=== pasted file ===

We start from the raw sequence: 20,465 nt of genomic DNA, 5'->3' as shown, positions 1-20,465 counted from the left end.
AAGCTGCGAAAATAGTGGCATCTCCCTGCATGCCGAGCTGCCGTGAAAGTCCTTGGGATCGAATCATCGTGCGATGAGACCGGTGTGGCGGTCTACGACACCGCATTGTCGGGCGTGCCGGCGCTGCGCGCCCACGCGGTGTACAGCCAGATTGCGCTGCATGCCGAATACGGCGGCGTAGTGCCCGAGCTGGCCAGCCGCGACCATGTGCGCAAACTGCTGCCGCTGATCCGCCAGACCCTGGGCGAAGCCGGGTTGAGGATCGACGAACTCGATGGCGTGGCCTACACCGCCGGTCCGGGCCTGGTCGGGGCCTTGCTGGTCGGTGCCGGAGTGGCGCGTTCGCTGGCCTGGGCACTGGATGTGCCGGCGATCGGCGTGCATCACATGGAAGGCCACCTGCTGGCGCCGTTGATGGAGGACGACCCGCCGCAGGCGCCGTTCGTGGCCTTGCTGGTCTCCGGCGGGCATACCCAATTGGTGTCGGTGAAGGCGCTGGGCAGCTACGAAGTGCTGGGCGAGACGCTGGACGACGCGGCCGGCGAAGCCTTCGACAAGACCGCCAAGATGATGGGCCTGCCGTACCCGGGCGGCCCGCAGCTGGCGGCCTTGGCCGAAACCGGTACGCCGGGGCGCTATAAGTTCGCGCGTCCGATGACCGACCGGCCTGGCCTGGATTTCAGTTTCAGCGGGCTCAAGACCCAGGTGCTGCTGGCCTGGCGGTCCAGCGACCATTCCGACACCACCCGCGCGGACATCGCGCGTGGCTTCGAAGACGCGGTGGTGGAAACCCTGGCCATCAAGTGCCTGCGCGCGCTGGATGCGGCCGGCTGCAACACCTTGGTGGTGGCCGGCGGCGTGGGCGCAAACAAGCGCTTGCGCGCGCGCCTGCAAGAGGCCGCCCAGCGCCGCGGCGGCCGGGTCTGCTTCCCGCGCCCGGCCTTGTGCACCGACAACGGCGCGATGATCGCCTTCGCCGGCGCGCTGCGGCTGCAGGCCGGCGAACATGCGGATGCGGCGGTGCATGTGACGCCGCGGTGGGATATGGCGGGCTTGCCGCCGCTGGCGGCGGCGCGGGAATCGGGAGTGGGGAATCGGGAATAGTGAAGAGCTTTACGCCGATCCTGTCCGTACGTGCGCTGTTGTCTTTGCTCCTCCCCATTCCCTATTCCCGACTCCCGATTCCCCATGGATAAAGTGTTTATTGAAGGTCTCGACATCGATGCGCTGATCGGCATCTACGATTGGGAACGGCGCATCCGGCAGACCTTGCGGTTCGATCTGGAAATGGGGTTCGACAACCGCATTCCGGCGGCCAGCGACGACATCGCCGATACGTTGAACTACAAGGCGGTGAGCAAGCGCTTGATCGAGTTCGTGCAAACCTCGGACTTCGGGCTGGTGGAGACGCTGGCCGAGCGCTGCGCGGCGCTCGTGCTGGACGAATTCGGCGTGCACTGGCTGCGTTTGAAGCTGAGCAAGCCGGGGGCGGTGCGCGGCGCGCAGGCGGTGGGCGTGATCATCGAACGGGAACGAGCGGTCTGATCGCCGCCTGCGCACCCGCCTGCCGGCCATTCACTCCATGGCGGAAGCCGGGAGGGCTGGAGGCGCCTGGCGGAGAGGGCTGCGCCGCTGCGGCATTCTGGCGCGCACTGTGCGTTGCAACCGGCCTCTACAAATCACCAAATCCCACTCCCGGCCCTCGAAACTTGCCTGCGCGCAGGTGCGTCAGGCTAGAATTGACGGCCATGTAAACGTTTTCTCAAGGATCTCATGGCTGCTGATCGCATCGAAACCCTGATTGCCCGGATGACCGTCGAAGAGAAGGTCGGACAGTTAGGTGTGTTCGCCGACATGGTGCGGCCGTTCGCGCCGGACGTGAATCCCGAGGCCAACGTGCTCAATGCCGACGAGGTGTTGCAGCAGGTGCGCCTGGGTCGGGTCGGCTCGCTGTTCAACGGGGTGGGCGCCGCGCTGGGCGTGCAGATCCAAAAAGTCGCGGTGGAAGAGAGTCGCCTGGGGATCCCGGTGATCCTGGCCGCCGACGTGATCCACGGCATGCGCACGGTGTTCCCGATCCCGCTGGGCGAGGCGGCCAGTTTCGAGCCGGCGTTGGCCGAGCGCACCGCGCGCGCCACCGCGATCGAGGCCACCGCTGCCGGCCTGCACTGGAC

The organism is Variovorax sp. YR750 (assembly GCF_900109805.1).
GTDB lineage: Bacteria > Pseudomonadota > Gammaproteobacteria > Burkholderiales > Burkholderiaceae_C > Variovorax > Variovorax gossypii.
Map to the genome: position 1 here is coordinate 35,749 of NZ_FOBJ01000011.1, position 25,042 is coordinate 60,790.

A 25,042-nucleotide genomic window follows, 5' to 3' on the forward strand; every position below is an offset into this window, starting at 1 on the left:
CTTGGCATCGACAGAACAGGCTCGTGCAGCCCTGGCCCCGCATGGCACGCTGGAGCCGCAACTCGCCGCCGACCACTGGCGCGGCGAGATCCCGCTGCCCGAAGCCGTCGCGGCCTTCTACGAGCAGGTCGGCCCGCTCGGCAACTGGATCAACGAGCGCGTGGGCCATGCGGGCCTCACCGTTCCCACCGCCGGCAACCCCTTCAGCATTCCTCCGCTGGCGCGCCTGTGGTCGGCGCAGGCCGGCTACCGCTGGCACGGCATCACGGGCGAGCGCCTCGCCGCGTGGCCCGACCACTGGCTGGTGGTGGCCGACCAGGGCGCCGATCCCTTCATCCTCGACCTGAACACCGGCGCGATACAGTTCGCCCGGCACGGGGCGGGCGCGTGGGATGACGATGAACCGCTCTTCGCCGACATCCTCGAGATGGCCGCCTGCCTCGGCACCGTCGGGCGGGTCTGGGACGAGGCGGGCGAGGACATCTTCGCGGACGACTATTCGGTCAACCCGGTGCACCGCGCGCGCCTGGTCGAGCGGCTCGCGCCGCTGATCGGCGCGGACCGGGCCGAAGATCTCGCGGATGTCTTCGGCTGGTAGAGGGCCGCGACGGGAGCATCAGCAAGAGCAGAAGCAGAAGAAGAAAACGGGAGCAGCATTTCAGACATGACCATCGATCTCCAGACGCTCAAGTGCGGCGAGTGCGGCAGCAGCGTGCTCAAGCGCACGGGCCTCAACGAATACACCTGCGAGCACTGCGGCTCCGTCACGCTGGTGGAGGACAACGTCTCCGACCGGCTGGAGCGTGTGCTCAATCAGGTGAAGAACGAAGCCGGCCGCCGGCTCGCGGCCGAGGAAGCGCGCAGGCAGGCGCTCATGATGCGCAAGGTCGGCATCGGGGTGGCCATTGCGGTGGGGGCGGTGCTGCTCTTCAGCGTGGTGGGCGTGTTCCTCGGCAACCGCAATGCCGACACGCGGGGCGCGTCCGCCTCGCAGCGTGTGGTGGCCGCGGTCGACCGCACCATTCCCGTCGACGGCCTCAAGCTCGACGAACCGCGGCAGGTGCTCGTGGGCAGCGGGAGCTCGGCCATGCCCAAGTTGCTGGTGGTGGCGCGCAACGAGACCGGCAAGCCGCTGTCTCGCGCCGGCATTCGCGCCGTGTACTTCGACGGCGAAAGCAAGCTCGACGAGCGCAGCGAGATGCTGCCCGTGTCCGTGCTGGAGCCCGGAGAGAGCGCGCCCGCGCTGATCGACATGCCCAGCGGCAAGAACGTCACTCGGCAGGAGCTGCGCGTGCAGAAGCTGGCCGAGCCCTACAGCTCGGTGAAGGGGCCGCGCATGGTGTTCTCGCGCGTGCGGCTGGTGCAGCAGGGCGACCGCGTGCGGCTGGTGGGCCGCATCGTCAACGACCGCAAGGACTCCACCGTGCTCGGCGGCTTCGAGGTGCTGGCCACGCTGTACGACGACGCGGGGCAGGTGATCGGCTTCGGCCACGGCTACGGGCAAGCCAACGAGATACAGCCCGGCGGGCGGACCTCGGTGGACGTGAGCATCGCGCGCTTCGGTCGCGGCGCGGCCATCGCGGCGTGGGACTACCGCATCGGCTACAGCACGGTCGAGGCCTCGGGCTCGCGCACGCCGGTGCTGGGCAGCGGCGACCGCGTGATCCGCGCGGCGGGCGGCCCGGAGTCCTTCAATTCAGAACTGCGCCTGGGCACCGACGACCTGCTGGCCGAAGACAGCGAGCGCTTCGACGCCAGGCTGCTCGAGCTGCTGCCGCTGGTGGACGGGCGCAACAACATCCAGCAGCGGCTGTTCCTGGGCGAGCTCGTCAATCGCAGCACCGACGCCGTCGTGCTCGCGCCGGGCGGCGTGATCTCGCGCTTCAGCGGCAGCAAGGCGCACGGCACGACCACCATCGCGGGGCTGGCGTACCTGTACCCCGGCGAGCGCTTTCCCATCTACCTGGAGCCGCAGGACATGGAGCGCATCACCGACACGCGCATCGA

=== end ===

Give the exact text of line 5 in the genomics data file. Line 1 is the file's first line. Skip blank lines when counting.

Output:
Map to the genome: position 1 here is coordinate 35,749 of NZ_FOBJ01000011.1, position 25,042 is coordinate 60,790.